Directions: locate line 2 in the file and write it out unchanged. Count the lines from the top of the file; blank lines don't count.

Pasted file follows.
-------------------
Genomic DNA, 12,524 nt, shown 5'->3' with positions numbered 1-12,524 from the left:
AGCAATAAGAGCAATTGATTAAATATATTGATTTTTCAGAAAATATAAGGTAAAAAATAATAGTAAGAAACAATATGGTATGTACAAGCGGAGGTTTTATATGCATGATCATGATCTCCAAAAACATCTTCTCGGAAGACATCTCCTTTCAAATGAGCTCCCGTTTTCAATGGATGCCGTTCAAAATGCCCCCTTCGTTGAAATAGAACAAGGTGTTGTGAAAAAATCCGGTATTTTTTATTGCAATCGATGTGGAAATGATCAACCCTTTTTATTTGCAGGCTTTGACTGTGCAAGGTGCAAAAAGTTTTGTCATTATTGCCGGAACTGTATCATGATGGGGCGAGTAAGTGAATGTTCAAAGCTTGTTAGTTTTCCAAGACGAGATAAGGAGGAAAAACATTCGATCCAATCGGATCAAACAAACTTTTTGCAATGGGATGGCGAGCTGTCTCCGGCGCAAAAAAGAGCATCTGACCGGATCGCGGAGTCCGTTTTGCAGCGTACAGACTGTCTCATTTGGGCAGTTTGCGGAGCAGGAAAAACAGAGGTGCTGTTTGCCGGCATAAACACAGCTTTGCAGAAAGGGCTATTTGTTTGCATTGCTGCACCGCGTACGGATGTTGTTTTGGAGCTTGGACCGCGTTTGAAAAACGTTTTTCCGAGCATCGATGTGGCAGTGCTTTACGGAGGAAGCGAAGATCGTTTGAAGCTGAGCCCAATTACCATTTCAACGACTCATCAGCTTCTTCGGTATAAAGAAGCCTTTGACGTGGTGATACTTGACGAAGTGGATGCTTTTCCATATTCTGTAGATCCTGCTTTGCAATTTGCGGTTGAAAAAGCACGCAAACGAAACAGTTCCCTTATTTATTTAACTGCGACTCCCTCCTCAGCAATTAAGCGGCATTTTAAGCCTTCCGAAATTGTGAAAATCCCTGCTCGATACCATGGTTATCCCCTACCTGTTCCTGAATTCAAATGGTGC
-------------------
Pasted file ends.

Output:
AGCAATAAGAGCAATTGATTAAATATATTGATTTTTCAGAAAATATAAGGTAAAAAATAATAGTAAGAAACAATATGGTATGTACAAGCGGAGGTTTTATATGCATGATCATGATCTCCAAAAACATCTTCTCGGAAGACATCTCCTTTCAAATGAGCTCCCGTTTTCAATGGATGCCGTTCAAAATGCCCCCTTCGTTGAAATAGAACAAGGTGTTGTGAAAAAATCCGGTATTTTTTATTGCAATCGATGTGGAAATGATCAACCCTTTTTATTTGCAGGCTTTGACTGTGCAAGGTGCAAAAAGTTTTGTCATTATTGCCGGAACTGTATCATGATGGGGCGAGTAAGTGAATGTTCAAAGCTTGTTAGTTTTCCAAGACGAGATAAGGAGGAAAAACATTCGATCCAATCGGATCAAACAAACTTTTTGCAATGGGATGGCGAGCTGTCTCCGGCGCAAAAAAGAGCATCTGACCGGATCGCGGAGTCCGTTTTGCAGCGTACAGACTGTCTCATTTGGGCAGTTTGCGGAGCAGGAAAAACAGAGGTGCTGTTTGCCGGCATAAACACAGCTTTGCAGAAAGGGCTATTTGTTTGCATTGCTGCACCGCGTACGGATGTTGTTTTGGAGCTTGGACCGCGTTTGAAAAACGTTTTTCCGAGCATCGATGTGGCAGTGCTTTACGGAGGAAGCGAAGATCGTTTGAAGCTGAGCCCAATTACCATTTCAACGACTCATCAGCTTCTTCGGTATAAAGAAGCCTTTGACGTGGTGATACTTGACGAAGTGGATGCTTTTCCATATTCTGTAGATCCTGCTTTGCAATTTGCGGTTGAAAAAGCACGCAAACGAAACAGTTCCCTTATTTATTTAACTGCGACTCCCTCCTCAGCAATTAAGCGGCATTTTAAGCCTTCCGAAATTGTGAAAATCCCTGCTCGATACCATGGTTATCCCCTACCTGTTCCTGAATTCAAATGGTGC